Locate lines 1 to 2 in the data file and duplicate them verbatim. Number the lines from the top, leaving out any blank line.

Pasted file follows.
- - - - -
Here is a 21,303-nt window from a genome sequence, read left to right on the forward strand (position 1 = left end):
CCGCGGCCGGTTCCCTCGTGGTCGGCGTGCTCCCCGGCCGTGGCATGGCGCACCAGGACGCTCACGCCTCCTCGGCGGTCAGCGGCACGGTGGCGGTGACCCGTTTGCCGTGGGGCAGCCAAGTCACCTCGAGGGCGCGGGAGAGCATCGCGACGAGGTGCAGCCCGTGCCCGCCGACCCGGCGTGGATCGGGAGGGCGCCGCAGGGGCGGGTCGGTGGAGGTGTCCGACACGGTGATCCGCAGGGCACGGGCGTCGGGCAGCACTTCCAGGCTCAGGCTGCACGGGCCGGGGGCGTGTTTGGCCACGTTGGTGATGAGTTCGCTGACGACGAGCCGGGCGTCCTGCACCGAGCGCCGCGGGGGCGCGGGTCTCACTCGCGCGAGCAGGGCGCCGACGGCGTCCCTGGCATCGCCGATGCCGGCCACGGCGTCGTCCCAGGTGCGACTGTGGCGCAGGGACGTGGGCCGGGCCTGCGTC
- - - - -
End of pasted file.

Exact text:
Here is a 21,303-nt window from a genome sequence, read left to right on the forward strand (position 1 = left end):
CCGCGGCCGGTTCCCTCGTGGTCGGCGTGCTCCCCGGCCGTGGCATGGCGCACCAGGACGCTCACGCCTCCTCGGCGGTCAGCGGCACGGTGGCGGTGACCCGTTTGCCGTGGGGCAGCCAAGTCACCTCGAGGGCGCGGGAGAGCATCGCGACGAGGTGCAGCCCGTGCCCGCCGACCCGGCGTGGATCGGGAGGGCGCCGCAGGGGCGGGTCGGTGGAGGTGTCCGACACGGTGATCCGCAGGGCACGGGCGTCGGGCAGCACTTCCAGGCTCAGGCTGCACGGGCCGGGGGCGTGTTTGGCCACGTTGGTGATGAGTTCGCTGACGACGAGCCGGGCGTCCTGCACCGAGCGCCGCGGGGGCGCGGGTCTCACTCGCGCGAGCAGGGCGCCGACGGCGTCCCTGGCATCGCCGATGCCGGCCACGGCGTCGTCCCAGGTGCGACTGTGGCGCAGGGACGTGGGCCGGGCCTGCGTC